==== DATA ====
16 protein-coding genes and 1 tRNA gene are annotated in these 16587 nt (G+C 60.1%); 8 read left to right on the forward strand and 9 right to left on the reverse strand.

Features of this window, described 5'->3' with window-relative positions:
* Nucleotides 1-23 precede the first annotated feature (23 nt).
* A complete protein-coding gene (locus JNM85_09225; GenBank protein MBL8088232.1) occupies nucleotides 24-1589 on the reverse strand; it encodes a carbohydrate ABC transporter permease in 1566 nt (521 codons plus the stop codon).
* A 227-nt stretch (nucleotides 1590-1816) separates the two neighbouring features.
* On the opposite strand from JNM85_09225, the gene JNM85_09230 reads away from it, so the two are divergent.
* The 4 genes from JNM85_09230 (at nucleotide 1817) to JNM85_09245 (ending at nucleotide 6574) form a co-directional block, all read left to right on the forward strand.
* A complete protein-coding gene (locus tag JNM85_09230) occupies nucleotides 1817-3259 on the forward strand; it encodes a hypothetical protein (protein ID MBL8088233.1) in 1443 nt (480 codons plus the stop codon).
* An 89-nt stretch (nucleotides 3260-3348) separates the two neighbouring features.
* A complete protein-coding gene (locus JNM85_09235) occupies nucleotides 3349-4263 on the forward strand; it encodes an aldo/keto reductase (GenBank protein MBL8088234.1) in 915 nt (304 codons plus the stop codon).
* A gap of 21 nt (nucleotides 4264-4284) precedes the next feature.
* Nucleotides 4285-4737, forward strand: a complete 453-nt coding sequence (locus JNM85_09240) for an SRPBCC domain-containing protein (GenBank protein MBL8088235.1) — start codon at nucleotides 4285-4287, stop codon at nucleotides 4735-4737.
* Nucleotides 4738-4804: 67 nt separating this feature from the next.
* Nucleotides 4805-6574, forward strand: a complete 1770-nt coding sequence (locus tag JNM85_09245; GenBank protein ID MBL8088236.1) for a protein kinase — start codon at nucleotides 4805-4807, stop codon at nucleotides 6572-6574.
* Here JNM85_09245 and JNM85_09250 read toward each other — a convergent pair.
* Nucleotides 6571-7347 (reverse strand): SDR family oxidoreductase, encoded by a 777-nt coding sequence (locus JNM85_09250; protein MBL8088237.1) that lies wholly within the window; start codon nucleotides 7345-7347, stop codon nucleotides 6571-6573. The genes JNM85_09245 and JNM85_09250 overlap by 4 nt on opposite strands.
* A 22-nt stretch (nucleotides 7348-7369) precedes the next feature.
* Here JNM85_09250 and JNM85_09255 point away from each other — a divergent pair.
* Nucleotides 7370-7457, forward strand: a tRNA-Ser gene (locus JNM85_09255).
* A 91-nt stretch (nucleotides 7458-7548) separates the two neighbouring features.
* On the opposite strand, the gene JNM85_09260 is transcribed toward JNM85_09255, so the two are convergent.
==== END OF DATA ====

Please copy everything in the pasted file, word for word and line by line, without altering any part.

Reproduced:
16 protein-coding genes and 1 tRNA gene are annotated in these 16587 nt (G+C 60.1%); 8 read left to right on the forward strand and 9 right to left on the reverse strand.

Features of this window, described 5'->3' with window-relative positions:
* Nucleotides 1-23 precede the first annotated feature (23 nt).
* A complete protein-coding gene (locus JNM85_09225; GenBank protein MBL8088232.1) occupies nucleotides 24-1589 on the reverse strand; it encodes a carbohydrate ABC transporter permease in 1566 nt (521 codons plus the stop codon).
* A 227-nt stretch (nucleotides 1590-1816) separates the two neighbouring features.
* On the opposite strand from JNM85_09225, the gene JNM85_09230 reads away from it, so the two are divergent.
* The 4 genes from JNM85_09230 (at nucleotide 1817) to JNM85_09245 (ending at nucleotide 6574) form a co-directional block, all read left to right on the forward strand.
* A complete protein-coding gene (locus tag JNM85_09230) occupies nucleotides 1817-3259 on the forward strand; it encodes a hypothetical protein (protein ID MBL8088233.1) in 1443 nt (480 codons plus the stop codon).
* An 89-nt stretch (nucleotides 3260-3348) separates the two neighbouring features.
* A complete protein-coding gene (locus JNM85_09235) occupies nucleotides 3349-4263 on the forward strand; it encodes an aldo/keto reductase (GenBank protein MBL8088234.1) in 915 nt (304 codons plus the stop codon).
* A gap of 21 nt (nucleotides 4264-4284) precedes the next feature.
* Nucleotides 4285-4737, forward strand: a complete 453-nt coding sequence (locus JNM85_09240) for an SRPBCC domain-containing protein (GenBank protein MBL8088235.1) — start codon at nucleotides 4285-4287, stop codon at nucleotides 4735-4737.
* Nucleotides 4738-4804: 67 nt separating this feature from the next.
* Nucleotides 4805-6574, forward strand: a complete 1770-nt coding sequence (locus tag JNM85_09245; GenBank protein ID MBL8088236.1) for a protein kinase — start codon at nucleotides 4805-4807, stop codon at nucleotides 6572-6574.
* Here JNM85_09245 and JNM85_09250 read toward each other — a convergent pair.
* Nucleotides 6571-7347 (reverse strand): SDR family oxidoreductase, encoded by a 777-nt coding sequence (locus JNM85_09250; protein MBL8088237.1) that lies wholly within the window; start codon nucleotides 7345-7347, stop codon nucleotides 6571-6573. The genes JNM85_09245 and JNM85_09250 overlap by 4 nt on opposite strands.
* A 22-nt stretch (nucleotides 7348-7369) precedes the next feature.
* Here JNM85_09250 and JNM85_09255 point away from each other — a divergent pair.
* Nucleotides 7370-7457, forward strand: a tRNA-Ser gene (locus JNM85_09255).
* A 91-nt stretch (nucleotides 7458-7548) separates the two neighbouring features.
* On the opposite strand, the gene JNM85_09260 is transcribed toward JNM85_09255, so the two are convergent.